21 CHEMICAL REACTIONS OF ALKANES
Alkanes are generally unreactive. This is because they only contain C-H and C-C bonds. However, the lower members of the series readily combust in air. With plenty of air, the products are water and carbon dioxide only. Methane + oxygen  water + carbon dioxide CH O  2H2O CO2 Combustion with limited amounts of air, however, produces carbon monoxide and water. Carbon monoxide is a poisonous gas.

22 Extension Isomerism Alkanes of the same molecular formula can have different arrangements of atoms These molecules are isomers of butane

23 Alkenes Carbon atoms can also form double covalent bonds to each other. Molecules with a double bond are called alkenes. H H H H C C C or C H H H H Ethene is the simplest alkene. C2H4

24 CnH2n Alkenes Alkenes have the general formula
Alkenes are unsaturated because they contain a double C=C bond. In all alkenes at least two carbon atoms are joined to only 3 atoms.

25 Other alkenes Propene, C3H6 Butene, C4H8

26 CHEMICAL REACTIONS OF ALKENES
The double bond allows alkenes to undergo reactions where atoms are added to the molecule. Thus, alkenes are more reactive than alkanes. An addition reaction: Br2 + If ethene is bubbled through bromine water the solution becomes colourless - this is used as the test for an alkene. Explanation: bromine colours the solution orange, however, this is used up in the reaction and the product is colourless.

27 Polymerisation Alkenes can undergo addition reactions to other alkene molecules. The result is very long chains of carbon atoms called polymers. Pressure high temperature catalyst And lots more.. This is written as: poly(ethene) Pressure high temperature catalyst n n ethene This is called addition polymerisation

28 Examples of addition polymers
Poly(propene) n n propene n n tetrafluoroethane Poly(tetrafluoroethane) or PTFE

29 Three very useful plastics

30 Poly(ethene) Bottles (HDPE) Poly(propene) boxes (PP)

31 REVIEW QUESTIONS

32 1. i) How is crude oil split into fractions ii) Name the seven fractions produced by fractional distillation of crude oil. iii) Give three differences between fractions. 2. i) What is meant by cracking? ii) Complete the formula below: C8H18  C2H4 iii) The starting hydrocarbon is octane, name the two products of this reaction. iv) Describe how you could test for the presence of ethene.

33 3. i) Draw the bonding diagram for methane (show only outer shell electrons, carbon has an atomic number of 6). ii) Draw the graphical formula for methane. iii) Methane is saturated, explain what this means. iv) Draw the graphical formula for another alkane containing five carbon atoms. 4. Propane is used as ‘Calor Gas’. Complete the word and equation for its combustion in the plenty of air Propane + Oxygen  _________ + _________ C3H O2  _____ ___ Why is it necessary to combust hydrocarbons in plenty of air?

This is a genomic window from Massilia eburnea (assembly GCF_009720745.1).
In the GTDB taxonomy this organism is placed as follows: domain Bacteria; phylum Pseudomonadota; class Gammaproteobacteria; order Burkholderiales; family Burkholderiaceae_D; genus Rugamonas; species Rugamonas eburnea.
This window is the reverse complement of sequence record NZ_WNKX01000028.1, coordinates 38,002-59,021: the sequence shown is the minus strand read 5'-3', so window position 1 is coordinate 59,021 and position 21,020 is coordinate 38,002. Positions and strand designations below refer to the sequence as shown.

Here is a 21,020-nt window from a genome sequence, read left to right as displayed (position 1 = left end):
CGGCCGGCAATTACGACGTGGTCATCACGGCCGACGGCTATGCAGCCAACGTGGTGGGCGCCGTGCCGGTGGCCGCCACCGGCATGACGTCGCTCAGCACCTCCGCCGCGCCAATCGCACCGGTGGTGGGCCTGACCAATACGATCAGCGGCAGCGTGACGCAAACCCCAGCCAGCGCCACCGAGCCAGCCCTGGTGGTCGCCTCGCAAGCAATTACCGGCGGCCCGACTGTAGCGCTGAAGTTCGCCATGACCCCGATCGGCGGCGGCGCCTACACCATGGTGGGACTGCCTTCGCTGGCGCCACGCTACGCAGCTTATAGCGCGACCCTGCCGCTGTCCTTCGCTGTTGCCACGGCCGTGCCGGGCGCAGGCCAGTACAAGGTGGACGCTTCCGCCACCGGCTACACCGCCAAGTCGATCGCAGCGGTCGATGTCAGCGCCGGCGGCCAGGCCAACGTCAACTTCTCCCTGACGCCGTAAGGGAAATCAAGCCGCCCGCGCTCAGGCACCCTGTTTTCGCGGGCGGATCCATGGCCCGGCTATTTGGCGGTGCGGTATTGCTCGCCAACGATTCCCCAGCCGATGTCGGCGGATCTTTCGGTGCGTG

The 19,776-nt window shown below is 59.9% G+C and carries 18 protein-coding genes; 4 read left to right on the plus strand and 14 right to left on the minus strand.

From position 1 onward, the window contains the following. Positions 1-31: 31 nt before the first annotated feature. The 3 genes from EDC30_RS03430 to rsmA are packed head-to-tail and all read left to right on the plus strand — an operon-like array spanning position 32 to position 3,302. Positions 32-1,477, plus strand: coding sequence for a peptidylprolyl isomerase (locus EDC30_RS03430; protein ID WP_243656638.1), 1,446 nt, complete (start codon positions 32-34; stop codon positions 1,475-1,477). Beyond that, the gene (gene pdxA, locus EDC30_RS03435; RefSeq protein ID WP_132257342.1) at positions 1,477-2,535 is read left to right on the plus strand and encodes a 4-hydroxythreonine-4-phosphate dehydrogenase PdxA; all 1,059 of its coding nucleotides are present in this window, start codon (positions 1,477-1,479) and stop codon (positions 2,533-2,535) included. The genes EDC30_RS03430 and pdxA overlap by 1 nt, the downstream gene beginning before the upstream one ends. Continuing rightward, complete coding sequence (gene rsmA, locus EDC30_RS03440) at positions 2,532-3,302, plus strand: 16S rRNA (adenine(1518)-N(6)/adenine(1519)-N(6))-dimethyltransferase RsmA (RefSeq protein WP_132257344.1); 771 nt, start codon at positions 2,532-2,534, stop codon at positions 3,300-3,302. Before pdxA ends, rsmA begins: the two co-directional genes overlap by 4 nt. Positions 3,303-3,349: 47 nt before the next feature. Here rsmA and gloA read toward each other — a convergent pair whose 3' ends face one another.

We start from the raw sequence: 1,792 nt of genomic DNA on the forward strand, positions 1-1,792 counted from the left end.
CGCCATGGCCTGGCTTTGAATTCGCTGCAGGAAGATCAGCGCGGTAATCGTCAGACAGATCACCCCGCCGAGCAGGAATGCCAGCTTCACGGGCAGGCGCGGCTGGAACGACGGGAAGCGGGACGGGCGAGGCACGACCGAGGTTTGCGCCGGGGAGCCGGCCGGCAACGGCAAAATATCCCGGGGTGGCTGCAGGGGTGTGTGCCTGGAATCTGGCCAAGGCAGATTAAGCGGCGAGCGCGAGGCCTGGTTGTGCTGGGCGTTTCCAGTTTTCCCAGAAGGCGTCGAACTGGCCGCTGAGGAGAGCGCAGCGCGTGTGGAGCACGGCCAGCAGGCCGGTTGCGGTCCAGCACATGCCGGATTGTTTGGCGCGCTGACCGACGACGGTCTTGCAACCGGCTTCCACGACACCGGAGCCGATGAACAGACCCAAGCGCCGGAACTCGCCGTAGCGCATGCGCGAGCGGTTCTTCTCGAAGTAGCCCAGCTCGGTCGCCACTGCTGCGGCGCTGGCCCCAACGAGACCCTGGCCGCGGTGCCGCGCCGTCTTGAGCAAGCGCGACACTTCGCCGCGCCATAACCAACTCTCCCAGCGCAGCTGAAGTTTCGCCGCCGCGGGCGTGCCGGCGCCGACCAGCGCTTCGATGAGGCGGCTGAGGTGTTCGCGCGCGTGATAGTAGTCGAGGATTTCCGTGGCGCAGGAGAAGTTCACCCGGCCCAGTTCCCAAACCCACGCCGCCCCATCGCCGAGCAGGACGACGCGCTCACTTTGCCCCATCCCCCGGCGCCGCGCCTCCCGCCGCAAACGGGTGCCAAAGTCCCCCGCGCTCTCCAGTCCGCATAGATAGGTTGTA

34 5. i) In a homologous series the physical properties change gradually in the same direction. Plot a graph of boiling point against number of carbons for the alkanes. Use this graph to predict the boiling point of decane, C10H22. 6. i) Write down the graphical formula for propene. ii) Write down the equation for the reaction of propene with bromine. iii) Predict the reaction of propene with hydrogen and write down the equation. Iv) What type of reaction is this?

35 7. Using the polymerisation of ethene as an example, explain the term addition polymerisation.

36 Harder Questions 8. Draw graphical formula for the three isomers of pentane. 9. Draw graphical formula for three isomers of butene. 10. Write down the equation for the combustion of propene in plenty of air and with a restricted amount of air.

37 ANSWERS TO REVIEW QUESTIONS

38 1. i) Crude oil is split into ‘fractions’ of different boiling point by fractional distillation. Here crude oil is vaporised and passed into a fractionating tower. Towards the top of the tower, where it is cooler, compounds of low boiling point condense and are collected on trays from which they are removed. Lower in the tower, higher boiling point fractions are collected. ii) Refinery gas / Petrol or gasoline / Naphtha / Kerosine or paraffin / Diesel / Oil / Bitumen iii) boiling point / viscosity / colour / size of hydrocarbon molecule

39 2. i) Cracking is the process used to convert long hydrocarbon molecules into smaller ones. The hydrocarbon liquid is vaporised and passed over a catalyst. On the surface of the catalyst the carbon chain is split to produce ethene and a smaller alkane. ii) C8H18  C6H14 + C2H4 iii) C6H14 is hexane, C2H4 is ethene iv) You could pass the gas through bromine water. The bromine water, which is orange, will become colourless.

40 3 i) ii) C H H H C H H iii) Methane is saturated because it contains no double bonds. iv) C H Pentane, C5H12

41 4. Propane + Oxygen  carbon dioxide + water C3H O2  3CO H2O In insufficient air/oxygen, carbon monoxide and water are produced. Carbon monoxide is a poisonous gas.

42 5. 174°C

43 6. propene i and ii) + Br2  C3H6 + Br2  C3H6Br2 iii) propane + H2  iv) Addition reaction

44 7. poly(ethene) n n ethene
Pressure high temperature catalyst n poly(ethene) n ethene This is called addition polymerisation because the molecules of ethene add together without producing any other products.

45 8. Isomers of pentane

46 9. Isomers of butene

47 10. (i) 2C3H6 + 9O2  6CO H2O (ii) C3H6 + 3O2  3CO + 3H2O